Restarts if it stops after Max iterations, restart it this many times (works better than increasing Max iterations)
Max step how much to change parameters each iteration. 1.0 is the natural step size; smaller numbers may be more reliable for sensitive models, but will converge more slowly.
Run mode optimize (maximize LL) or check (compute LL with current parameters)
DeadTime missed-event correction, in milliseconds; same as in the main window
Ligand, Voltage, ... constant experimental conditions as needed by the model

The "Channel" column should be blank; MIP and Mac accept time-varying stimuli recorded in additional A/D channels but MIL needs them to be constant.

Add/Delete/Presets (ignore these) add/delete experimental variables, and load/save all variables
Use (column when Data source is File list)

whether each file will be part of the file list

Use Segments Separately: Runs MIL separately on each data segment, generating different LL and final rates for each. If Join Segments is checked, runs each file separately.

Together: Runs MIL with all the data at once, summing LL and generating one final model

Show Iterations Update the Report window and histograms after each iteration
Join Segments Join all selections/segments into one idealized trace as though there were no gaps. Not recommended unless there really were no gaps. As an alternative, since v1.4.0.38, Preprocessing:Extract can join idealized segments by filling the gaps with closed events, when you extract to .dwt
Group Viterbi (ignore) undocumented research project
Hist bin count number of bins in the duration histograms in the Results window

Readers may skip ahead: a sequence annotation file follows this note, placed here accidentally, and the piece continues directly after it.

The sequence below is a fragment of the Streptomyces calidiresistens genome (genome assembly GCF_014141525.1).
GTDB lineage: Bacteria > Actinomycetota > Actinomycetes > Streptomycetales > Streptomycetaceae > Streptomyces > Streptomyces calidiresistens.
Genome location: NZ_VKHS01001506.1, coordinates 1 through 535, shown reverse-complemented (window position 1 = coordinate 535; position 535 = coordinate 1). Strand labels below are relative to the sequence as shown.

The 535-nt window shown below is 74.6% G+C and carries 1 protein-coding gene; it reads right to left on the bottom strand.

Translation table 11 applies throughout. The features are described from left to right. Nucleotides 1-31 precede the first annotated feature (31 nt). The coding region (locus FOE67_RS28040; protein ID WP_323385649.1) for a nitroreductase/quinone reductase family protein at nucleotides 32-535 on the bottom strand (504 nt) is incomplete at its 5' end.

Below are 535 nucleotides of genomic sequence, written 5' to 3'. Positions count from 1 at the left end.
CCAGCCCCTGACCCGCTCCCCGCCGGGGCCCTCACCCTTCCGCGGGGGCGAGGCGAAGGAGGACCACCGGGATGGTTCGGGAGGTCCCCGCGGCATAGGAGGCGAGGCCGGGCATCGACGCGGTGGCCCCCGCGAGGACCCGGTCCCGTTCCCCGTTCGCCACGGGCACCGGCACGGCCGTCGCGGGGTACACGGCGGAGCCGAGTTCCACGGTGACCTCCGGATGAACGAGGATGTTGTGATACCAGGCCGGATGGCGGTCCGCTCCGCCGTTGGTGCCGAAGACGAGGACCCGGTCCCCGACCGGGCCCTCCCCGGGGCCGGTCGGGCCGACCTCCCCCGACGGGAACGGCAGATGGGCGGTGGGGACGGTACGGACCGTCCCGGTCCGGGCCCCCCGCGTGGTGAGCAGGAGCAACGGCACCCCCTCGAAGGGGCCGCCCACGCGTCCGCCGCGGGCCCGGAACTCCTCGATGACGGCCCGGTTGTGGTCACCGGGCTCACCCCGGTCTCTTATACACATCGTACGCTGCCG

Smooth binning the histogram is binned logarithmically, so some of the smallest bins contain no exact multiples of \(\Delta t\). We simulated data and recorded each event's true duration as well as sampled duration, sampling at \(\Delta t\). We observed that events with sampled duration \(k \Delta t\) have true duration distributed between \((k - 1) \Delta t\) and \((k + 1) \Delta t\) with a peak at \(k \Delta t\) and linear fall-off. This option performs that redistribution among neighboring bins.
Sqrt ordinate histogram y-axis is count/total or sqrt(count/total)


In the textual Report window:

Rates along with std deviation estimated from the Hessian matrix
Time constants inverse eigenvalues of the Q matrix
LL per event
LL is proportional to the number of events
Last LL from the last time you ran MIL, not necessarily on this data

In the Results window:


LL per event
of the final rate constants
Gradient Derivative of LL w.r.t each model parameter. If all are near 0 it's a good fit; a local maximum on the likelihood surface
Iterations Number of steps taken by the optimizer. 1 means it didn't move, max iterations means it didn't converge
Initial LL LL using the starting rate constants
ErrorCode 0 is success, anything else makes the result suspect